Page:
Background: The Aging Power Grid
Knowing of how the electrical system works is critical to understanding why and how solar energy benefits the power grid. The U.S. electric grid consists of large high-power voltage lines, substations, and transformers, all of which are linked together and transport electricity from power plants to homes and businesses. After electricity is generated at a power plant, it is then sent to a step-up transmission substation where the electricity increases in voltage in order move along high-voltage transmission lines. However, before a customer uses electricity it must go through another substation and transformer to reduce the voltage for consumption in a home or business. In total, the electrical system in the United States includes 200,000 miles of transmission lines crisscrossing the country, approximately 2,000 electric distribution utilities, and 7,000 power plants, according to the U.S. Energy Information Administration.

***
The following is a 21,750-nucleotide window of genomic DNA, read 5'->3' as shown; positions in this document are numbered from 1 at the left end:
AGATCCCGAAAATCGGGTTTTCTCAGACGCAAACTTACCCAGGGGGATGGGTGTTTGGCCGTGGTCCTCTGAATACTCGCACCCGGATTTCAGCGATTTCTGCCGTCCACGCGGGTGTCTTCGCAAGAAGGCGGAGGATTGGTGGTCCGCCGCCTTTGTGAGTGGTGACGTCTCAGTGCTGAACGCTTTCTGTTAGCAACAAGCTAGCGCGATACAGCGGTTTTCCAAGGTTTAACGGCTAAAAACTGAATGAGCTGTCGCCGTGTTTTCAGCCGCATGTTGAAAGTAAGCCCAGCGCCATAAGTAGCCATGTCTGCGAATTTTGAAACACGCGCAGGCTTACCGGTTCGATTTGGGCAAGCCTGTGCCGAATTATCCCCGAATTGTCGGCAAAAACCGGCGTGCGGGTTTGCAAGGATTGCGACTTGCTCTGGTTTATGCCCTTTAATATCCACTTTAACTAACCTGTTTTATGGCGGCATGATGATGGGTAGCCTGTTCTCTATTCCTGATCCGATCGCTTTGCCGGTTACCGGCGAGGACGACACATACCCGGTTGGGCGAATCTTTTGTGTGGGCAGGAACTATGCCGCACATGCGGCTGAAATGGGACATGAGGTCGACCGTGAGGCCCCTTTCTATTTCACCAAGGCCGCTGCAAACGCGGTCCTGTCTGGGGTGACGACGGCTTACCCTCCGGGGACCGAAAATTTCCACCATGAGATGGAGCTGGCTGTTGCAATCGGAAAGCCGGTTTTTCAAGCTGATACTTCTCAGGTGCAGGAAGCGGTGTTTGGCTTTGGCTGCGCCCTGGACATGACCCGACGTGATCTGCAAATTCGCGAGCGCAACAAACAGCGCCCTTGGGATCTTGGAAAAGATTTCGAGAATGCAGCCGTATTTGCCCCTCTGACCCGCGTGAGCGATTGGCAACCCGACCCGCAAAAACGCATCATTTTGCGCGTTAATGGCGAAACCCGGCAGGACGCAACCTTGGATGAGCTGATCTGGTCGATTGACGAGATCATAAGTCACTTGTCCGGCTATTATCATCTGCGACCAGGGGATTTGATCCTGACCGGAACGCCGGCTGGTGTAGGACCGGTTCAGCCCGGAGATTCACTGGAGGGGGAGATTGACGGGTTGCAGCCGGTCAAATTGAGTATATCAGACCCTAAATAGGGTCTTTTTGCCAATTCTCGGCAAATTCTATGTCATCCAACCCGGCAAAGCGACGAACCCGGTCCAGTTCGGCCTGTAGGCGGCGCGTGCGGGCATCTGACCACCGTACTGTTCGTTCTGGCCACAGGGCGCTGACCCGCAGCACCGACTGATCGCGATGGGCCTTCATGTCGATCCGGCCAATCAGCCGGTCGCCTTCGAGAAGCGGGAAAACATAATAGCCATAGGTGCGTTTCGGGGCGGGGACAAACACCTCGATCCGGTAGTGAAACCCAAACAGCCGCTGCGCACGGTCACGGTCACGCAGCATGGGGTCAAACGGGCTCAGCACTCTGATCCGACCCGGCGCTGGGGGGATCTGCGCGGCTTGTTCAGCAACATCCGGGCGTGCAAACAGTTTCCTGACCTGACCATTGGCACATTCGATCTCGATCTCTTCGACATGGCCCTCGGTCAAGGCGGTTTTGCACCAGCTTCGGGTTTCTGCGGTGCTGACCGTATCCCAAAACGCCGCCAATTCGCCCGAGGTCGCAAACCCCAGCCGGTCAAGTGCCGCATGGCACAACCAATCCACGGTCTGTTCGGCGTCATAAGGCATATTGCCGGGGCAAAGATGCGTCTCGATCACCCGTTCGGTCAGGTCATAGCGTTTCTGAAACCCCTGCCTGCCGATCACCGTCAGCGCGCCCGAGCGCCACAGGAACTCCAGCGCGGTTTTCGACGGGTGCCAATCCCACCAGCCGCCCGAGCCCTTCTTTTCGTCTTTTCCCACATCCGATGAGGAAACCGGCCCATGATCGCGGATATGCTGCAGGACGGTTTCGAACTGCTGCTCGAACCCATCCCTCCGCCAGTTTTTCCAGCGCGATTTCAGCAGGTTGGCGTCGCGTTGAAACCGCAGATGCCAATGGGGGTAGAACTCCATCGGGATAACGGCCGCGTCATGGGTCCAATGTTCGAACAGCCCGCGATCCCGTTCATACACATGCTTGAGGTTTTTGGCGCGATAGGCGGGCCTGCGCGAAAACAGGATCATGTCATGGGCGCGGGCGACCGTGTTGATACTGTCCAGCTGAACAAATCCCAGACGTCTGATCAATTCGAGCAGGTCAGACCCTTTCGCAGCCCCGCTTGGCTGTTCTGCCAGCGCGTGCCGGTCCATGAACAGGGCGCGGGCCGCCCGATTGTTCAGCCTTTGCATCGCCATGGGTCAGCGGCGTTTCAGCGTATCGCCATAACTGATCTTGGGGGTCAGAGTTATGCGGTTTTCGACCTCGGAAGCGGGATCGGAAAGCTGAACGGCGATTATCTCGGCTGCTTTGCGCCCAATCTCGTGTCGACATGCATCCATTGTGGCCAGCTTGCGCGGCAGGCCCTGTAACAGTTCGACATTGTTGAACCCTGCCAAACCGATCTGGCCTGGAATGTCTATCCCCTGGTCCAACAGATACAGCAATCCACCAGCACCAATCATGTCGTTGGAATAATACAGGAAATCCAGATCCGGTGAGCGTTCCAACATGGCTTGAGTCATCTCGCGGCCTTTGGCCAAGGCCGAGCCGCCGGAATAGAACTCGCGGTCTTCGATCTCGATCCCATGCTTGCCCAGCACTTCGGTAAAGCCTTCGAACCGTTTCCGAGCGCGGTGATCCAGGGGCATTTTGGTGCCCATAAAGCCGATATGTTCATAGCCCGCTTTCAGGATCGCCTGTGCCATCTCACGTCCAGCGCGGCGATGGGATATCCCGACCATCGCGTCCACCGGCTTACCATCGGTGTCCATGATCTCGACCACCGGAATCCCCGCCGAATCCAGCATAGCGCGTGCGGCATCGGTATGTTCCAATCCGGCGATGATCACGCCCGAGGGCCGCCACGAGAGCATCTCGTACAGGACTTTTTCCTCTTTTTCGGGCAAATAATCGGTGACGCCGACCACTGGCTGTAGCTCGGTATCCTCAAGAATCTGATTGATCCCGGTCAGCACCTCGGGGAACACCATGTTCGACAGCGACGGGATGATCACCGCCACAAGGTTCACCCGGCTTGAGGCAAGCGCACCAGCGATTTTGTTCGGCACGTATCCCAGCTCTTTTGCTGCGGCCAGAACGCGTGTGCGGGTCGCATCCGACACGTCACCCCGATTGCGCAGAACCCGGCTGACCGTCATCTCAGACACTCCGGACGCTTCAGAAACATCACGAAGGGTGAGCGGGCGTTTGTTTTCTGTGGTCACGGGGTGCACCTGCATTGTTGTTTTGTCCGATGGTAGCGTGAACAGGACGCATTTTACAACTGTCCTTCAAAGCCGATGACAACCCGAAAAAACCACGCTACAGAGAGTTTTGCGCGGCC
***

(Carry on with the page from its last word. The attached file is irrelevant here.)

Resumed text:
Redundancy has been built into each of the grids allowing operators to find alternative paths for power in cases of emergencies, such as broken lines or even terrorist attacks. However, the figure below created by The Wall Street Journal illustrates how electricity generated in California, for example, could not get sent over the high-voltage power lines to New York. It is up to regional organizations to monitor, assess, and maintain appropriate power loads.
In reality, once a megawatt (MW) of electricity is generated by a power plant, it is bought and re-sold numerous times before being used by the consumer. These transactions form the wholesale electricity market. Wholesale markets are operated by regional transmission organizations (RTO) and independent system operators (ISO). The map below illustrates these organizations.